Ban the Box

Ban the Box

Ban the Box refers to a requirement to remove the “box” from employment applications that ask an applicant whether he/she has ever been convicted of a crime. One of the goals of Ban the Box is to have people support changes in policies that discriminate against the formerly incarcerated. This is an important goal, because if these former felons cannot obtain a job, their chances of recidivism dramatically increase (The Ban the Box Capaign, 2003, p.1). Another goal of Ban the Box is to receive the support of all employers to hire previously incarcerated individuals, as well as support the elimination of any restrictions on the involvement that may reject the formerly incarcerated population. The system Wisconsin currently has seems to be failing this particular population.
Currently, the Ban the Box movement has been implemented in 13 states and 66 cities nationwide (Maurer, 2014, p.1). Those who have adopted this movement are moving forward with more than just modifying or removing criminal record questions. They are actually revising the criminal record screening program. As a result of this, any questions on an applicant’s criminal record are to be examined after his/her interview. By this, the applicants receive a fair chance of displaying their skills, as well as their ability relating to the applied occupation.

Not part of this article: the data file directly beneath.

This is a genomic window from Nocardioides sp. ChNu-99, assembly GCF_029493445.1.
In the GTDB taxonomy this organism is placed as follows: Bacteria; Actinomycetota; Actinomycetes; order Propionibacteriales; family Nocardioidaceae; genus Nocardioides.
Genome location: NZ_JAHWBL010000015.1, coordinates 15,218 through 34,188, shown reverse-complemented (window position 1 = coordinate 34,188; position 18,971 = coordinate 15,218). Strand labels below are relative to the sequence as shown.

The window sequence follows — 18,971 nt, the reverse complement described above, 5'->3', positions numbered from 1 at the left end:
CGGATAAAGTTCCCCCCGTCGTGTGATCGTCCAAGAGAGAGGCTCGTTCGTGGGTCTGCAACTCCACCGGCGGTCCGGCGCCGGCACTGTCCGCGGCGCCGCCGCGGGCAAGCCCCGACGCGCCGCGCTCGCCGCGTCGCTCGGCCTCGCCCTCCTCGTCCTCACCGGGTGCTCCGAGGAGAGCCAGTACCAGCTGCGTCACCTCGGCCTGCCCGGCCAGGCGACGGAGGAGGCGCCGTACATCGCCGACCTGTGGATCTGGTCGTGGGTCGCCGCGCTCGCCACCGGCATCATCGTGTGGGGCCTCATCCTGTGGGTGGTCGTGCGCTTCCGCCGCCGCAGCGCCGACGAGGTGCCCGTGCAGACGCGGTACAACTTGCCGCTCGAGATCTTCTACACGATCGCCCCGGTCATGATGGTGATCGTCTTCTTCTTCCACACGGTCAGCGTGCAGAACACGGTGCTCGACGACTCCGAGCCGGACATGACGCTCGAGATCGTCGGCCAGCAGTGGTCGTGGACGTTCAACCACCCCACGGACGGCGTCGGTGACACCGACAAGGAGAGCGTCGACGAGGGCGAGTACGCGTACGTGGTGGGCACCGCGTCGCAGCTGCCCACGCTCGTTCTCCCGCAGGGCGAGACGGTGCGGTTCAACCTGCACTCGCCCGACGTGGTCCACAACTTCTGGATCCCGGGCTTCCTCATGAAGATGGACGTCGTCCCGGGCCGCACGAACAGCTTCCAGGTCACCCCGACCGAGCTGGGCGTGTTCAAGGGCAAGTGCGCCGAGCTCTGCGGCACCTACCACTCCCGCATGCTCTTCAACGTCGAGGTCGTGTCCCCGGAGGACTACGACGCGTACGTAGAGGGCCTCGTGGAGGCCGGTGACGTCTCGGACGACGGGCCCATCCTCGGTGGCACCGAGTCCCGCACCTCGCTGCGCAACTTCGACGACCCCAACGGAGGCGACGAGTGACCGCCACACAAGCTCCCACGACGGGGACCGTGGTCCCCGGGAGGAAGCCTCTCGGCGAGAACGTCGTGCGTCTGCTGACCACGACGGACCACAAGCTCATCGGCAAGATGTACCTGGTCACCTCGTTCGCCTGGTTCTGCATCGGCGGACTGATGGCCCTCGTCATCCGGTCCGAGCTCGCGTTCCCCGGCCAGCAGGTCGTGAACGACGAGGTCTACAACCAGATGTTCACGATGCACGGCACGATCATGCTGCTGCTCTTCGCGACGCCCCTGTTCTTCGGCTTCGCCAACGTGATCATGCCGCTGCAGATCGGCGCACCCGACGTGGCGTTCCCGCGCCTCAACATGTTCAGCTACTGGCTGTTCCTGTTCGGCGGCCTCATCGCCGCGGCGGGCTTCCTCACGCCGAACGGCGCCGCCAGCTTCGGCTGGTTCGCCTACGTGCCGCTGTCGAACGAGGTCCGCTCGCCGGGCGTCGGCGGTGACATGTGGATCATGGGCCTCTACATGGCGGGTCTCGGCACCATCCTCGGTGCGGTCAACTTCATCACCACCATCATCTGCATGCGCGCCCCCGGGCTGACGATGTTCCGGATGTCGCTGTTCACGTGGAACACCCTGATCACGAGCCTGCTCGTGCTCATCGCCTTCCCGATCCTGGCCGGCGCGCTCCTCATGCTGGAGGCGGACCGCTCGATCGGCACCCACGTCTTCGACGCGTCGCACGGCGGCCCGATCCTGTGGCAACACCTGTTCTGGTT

Wisconsin has been affected by this movement in various ways. For example, Milwaukee and Dane County removed the criminal history box from employment and job applications. On August 27th, 2013 the state of Wisconsin tried to address the Ban the Box issue by creating the Assembly Bill 342 (Wisconsin State Legislature, 2013, p.1). This Bill’s purpose was to make sure employers were not prohibiting the consideration of a conviction record of and applicant (Wisconsin State Legislature, 2013, p.1). Unfortunately, the Assembly Bill 342 did not pass and individuals seeking employment with an arrest or conviction on their record continue to face barriers.